By preparing a solid structure, and  practising your talk  beforehand, you can walk into the presentation with confidence and deliver a meaningful message to an interested audience.

It’s important for a presentation to be well-structured so it can have the most impact on your audience. An unstructured presentation can be difficult to follow and even frustrating to listen to. The heart of your speech are your main points supported by evidence and your transitions should assist the movement between points and clarify how everything is linked.

Research suggests that the audience remember the first and last things you say so your introduction and conclusion are vital for reinforcing your points. Essentially, ensure you spend the time structuring your presentation and addressing all of the sections.

while giving a presentation a person should

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Do You Have What It Takes to Give a Great Presentation?

  • Michael Foley

while giving a presentation a person should

Three skills anyone can learn.

Great presentations are all about how well you engage your audience. Here are three ways to do that:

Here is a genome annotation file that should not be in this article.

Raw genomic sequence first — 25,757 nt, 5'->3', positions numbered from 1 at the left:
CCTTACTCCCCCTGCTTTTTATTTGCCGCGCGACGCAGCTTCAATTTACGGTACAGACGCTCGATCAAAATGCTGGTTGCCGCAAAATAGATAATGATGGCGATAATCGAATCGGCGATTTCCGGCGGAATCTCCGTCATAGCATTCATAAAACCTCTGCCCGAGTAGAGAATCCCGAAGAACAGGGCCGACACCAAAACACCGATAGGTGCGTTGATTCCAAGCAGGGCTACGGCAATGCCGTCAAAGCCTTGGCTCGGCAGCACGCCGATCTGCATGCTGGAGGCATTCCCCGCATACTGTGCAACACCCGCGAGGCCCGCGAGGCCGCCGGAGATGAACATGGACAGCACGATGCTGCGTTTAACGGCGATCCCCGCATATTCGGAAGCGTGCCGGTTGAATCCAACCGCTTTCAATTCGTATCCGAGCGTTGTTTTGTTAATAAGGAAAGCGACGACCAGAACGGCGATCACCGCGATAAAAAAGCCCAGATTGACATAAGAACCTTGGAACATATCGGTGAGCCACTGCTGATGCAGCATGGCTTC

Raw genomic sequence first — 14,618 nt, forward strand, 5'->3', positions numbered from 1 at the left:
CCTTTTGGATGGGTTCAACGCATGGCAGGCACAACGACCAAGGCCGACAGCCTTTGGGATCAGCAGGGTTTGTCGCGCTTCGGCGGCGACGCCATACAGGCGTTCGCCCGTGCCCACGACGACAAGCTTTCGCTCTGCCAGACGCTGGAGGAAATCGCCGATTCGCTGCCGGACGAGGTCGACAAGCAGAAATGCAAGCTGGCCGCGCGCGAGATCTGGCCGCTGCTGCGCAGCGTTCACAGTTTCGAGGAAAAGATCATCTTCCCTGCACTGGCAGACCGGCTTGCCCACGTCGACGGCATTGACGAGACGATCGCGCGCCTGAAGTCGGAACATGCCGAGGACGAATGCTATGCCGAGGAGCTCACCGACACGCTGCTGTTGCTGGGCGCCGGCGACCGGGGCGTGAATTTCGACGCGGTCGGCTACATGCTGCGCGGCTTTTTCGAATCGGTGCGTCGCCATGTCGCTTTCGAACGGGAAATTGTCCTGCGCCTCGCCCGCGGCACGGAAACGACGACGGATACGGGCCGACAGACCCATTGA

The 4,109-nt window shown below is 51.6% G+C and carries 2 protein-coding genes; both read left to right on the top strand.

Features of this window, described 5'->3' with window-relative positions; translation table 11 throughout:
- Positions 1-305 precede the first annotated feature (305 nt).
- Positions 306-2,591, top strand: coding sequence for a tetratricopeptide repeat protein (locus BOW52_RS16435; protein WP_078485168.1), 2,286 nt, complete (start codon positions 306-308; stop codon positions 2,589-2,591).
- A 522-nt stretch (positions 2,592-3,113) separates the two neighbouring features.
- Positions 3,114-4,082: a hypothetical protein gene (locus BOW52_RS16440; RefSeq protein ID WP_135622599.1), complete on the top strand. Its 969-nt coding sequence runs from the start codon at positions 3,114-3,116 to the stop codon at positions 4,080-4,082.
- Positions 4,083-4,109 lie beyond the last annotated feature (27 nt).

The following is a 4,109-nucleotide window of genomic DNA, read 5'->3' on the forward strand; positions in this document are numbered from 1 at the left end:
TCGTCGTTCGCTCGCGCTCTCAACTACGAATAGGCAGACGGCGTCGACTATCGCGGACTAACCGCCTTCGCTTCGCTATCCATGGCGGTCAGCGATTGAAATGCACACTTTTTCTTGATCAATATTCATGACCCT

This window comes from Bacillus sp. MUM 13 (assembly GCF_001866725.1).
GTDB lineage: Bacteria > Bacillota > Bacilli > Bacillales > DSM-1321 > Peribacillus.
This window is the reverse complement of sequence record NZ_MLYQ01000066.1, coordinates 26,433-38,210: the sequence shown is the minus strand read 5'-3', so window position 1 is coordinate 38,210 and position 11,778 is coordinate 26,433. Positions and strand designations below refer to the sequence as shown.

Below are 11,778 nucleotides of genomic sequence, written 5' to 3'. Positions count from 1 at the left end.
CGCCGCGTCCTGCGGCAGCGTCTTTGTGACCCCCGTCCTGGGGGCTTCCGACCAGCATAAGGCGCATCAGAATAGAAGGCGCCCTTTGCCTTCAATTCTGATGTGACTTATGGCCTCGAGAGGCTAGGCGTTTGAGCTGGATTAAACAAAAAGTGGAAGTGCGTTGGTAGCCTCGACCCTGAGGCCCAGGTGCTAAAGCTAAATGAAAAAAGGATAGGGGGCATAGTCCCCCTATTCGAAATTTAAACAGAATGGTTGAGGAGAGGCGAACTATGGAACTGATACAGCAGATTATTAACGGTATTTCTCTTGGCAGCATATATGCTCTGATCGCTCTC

• Be balanced: Strike the right balance between structure and improvisation during your presentation. Rather than preparing your content in a narrative form, take the time to segment it by topic. Leave room to respond to your audience’s immediate needs, even if that means going off script for a while.
  • Be generous: You goal should be to offer your audience something of value. Let this  principle guide the content you choose to present.
  • Be human: Rehearse to familiarize yourself with your content, but do not memorize it. If you go blank for a moment, don’t apologize and act flustered, just pause, take a breath, collect your thoughts and continue on. Your audience wants you to be relatable.

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Where your work meets your life. See more from Ascend here .

Have you ever seen a really great presentation? Honestly, they’re pretty rare.

while giving a presentation a person should

  • Michael Foley is an educator and coach, and founder of Clarity Centra l, a communications training and consulting firm based in Chicago. He is also an adjunct lecturer of leadership at the Kellogg Graduate School of Management at Northwestern University.

Partner Center

Chiefs' Harrison Butker blasted for commencement speech encouraging women to be homemakers